Hello and welcome back to Play Design. Today I'm going to be giving you answers! Well, I'm not going to give you all the answers, but I will be talking about our philosophy behind answers to threats in Standard. Magic Standard philosophy has changed a lot over the years, and as a player I experienced a great deal of it. There were times I was loving it and times I was frustrated by it, and today I'm going to provide some examples from history and give you an idea of the direction the Play Design team is taking Standard.
The Faeries Problem
Years ago, Standard consisted of cards that were over the line in terms of what kinds of cards get printed today. One example I'd like to call out is Reveillark from Morningtide. This creature not only has an excellent rate but is also very flexible. You can hard-cast it and give your opponent a large flier to deal with. If they deal with the creature, then the value you receive from it is very hard for your opponent to come back from. You can also evoke it and get value right away. We had cards in this format like Mulldrifter, Siege-Gang Commander, and Fulminator Mage. Imagine getting Stone Rained many times in a row thanks to Reveillark and a few Fulminator Mages. From personal experience, I can tell you that it was not a fun time.
Despite how powerful this card was, there were plenty of answers that kept cards like it in check. Thoughtseize and Cryptic Command are a few examples that made powerful, expensive creatures undesirable to play. Additionally, an entire archetype, Faeries, dominated the format. Imagine planning out a sweet turn five only to have all of your lands get tapped by Mistbind Clique or have your spell get countered by a Cryptic Command, essentially giving your opponent a "Time Walk." Faeries was "the enemy" in that Standard format, and many decks were pushed out of the environment because the interaction in the Faeries deck was way more powerful than what most other strategies were doing.
- It gives you perfect information. You get to see what your opponent plans on doing for the next several turns of the game.
- You get to dictate the pace of your opponent's play. For example, if you take your opponent's only threat and leave them with a hand full of removal, they have to play a reactive game and you can capitalize on that.
- Curve disruption. If you take their three-drop on turn three, you leave them with no play for that turn, gaining a tempo advantage.
- You take the best card out of their hand. If your opponent is playing a combo deck or a heavily synergistic deck, this can be backbreaking.
- It's proactive. You can remove opposing answers to your own threats, furthering your advantage.
The flexibility of this card made it incredibly powerful. It was often correct to play four of these in your black decks, and as a result, expensive spells and synergistic decks were not desirable.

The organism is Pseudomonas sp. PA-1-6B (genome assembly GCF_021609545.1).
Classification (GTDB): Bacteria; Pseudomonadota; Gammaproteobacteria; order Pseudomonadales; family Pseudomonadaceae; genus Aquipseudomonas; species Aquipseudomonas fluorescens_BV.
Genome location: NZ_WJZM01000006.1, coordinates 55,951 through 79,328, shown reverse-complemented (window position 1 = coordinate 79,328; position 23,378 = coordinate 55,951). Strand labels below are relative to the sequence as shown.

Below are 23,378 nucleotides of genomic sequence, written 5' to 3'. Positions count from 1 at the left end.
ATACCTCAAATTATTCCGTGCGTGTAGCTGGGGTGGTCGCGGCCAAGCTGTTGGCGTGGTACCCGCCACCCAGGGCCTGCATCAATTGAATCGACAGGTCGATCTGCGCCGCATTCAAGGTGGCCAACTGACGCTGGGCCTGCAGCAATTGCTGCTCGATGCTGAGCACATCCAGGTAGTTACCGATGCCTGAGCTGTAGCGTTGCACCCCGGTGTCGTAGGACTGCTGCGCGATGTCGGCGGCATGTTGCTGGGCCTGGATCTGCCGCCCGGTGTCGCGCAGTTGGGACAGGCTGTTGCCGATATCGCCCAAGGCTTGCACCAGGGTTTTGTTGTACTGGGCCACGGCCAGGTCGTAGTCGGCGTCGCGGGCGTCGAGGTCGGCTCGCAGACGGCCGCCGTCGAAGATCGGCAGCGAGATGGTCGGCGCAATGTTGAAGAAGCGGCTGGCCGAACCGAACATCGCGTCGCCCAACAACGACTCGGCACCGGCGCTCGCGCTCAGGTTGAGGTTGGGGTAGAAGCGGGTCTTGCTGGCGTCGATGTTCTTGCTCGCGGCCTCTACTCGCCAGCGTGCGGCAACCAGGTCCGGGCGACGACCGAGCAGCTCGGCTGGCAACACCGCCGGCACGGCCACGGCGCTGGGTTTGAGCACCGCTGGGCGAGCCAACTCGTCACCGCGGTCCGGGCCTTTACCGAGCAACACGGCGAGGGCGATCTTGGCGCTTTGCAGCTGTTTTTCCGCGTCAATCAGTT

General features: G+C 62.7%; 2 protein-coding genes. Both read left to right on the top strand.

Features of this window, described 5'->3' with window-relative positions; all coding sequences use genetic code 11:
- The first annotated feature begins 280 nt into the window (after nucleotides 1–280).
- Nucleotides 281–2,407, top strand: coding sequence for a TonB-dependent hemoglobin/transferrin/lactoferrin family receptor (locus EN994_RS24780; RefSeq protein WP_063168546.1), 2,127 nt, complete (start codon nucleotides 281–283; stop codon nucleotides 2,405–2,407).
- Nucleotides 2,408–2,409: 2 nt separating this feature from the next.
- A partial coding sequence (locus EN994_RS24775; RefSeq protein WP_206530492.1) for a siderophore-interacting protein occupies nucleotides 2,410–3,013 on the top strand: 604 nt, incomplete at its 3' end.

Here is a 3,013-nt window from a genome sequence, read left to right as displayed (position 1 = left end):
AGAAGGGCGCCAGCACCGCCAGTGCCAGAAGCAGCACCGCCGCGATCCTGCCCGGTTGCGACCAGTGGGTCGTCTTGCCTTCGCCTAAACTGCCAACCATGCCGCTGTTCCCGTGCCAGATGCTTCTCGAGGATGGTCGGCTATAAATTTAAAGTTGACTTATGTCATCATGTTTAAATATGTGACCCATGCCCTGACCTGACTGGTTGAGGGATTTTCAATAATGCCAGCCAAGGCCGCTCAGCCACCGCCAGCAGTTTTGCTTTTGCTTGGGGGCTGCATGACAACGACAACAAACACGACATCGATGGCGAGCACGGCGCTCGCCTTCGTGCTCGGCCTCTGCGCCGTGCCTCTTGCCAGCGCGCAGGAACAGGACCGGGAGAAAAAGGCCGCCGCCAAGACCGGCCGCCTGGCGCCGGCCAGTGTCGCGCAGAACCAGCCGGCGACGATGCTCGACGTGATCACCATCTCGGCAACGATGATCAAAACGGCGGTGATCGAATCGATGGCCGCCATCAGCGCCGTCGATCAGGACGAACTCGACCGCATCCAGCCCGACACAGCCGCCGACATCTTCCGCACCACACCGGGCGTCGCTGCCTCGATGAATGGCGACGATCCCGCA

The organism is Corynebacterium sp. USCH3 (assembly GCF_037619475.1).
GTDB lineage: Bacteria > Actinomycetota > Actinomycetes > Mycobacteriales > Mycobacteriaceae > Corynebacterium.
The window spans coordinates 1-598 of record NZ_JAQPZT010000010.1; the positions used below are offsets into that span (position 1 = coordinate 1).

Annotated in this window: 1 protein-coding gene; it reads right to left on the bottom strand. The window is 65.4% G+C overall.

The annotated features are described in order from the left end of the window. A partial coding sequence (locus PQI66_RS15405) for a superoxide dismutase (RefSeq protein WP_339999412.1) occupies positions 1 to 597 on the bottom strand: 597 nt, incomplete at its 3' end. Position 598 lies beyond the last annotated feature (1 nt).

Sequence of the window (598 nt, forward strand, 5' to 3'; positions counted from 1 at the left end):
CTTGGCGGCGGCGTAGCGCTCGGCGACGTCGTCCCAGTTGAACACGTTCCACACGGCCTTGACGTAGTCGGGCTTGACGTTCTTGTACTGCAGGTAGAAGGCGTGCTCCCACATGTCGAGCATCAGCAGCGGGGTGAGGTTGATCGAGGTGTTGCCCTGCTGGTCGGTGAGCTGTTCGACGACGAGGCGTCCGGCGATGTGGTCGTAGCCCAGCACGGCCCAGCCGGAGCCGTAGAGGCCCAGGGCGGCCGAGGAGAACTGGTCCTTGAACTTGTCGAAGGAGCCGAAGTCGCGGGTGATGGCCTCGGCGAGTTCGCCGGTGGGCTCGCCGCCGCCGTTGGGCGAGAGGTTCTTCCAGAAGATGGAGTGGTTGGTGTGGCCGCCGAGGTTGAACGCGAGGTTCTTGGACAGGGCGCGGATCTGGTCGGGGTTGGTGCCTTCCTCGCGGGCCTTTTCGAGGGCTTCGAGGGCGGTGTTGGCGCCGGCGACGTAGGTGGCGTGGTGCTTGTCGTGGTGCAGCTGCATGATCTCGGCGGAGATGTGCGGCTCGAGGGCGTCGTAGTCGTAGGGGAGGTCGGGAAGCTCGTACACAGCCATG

These cheap interaction spells did not make for very fun games of Magic, and R&D scaled back on disruptive cards so that four- and five-mana spells were fun to play again. More power was put in threats and the rates on disruptive spells got weaker. This made the format more diverse as more strategies became viable. As we continued to iterate on this philosophy, it eventually brought its own problems that I will talk about later.
The Doom Blade Problem
We often get asked why we don't print Doom Blade in Standard. Doom Blade didn't cause any problems on the surface, but it did cause subtle problems that many players didn't see. Doom Blade existed in Standard for about five years beginning with Magic 2010 and rotating out with Magic 2014. Doom Blade was the prime removal spell that players went to if they had black in their decks. The problem, however, was that it was the only spell players went to. It was just the strongest option out there (except during the time when Go for the Throat was around, but that card is extremely similar to Doom Blade in that it kills every creature except for one subset). There was really no reason for players to play other types of removal spells when Doom Blade existed, as it was simply the strongest removal spell.
Not only did Doom Blade give players fewer options when deck building, it also pushed large creatures out of the environment while making black creatures more desirable to play. We still played our Baneslayer Angels, but typically a five-plus-mana creature had to be game-winning to get it into your deck when Doom Blade was around.
Often removal costs less than the threats in a given environment and acts as somewhat of a "comeback" mechanic in Magic. Proper sequencing and lining up the right removal against the right threats allows you to gain tempo and catch up when you're behind. However, if the removal is much cheaper than the threats, then games will become more swingy and be more about who draws their combination of cheap removal plus threat in a single turn. If removal is too weak relative to threats, then games become snowball-y and the player who is behind will often feel helpless and unable to catch up. Here are two scenarios: